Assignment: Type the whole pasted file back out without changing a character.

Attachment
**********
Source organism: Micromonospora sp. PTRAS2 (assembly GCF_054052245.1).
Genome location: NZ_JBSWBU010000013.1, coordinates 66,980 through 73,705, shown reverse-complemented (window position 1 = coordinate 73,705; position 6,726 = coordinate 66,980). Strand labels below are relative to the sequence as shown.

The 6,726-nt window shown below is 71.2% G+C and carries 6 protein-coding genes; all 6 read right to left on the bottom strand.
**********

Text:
Source organism: Micromonospora sp. PTRAS2 (assembly GCF_054052245.1).
Genome location: NZ_JBSWBU010000013.1, coordinates 66,980 through 73,705, shown reverse-complemented (window position 1 = coordinate 73,705; position 6,726 = coordinate 66,980). Strand labels below are relative to the sequence as shown.

The 6,726-nt window shown below is 71.2% G+C and carries 6 protein-coding genes; all 6 read right to left on the bottom strand.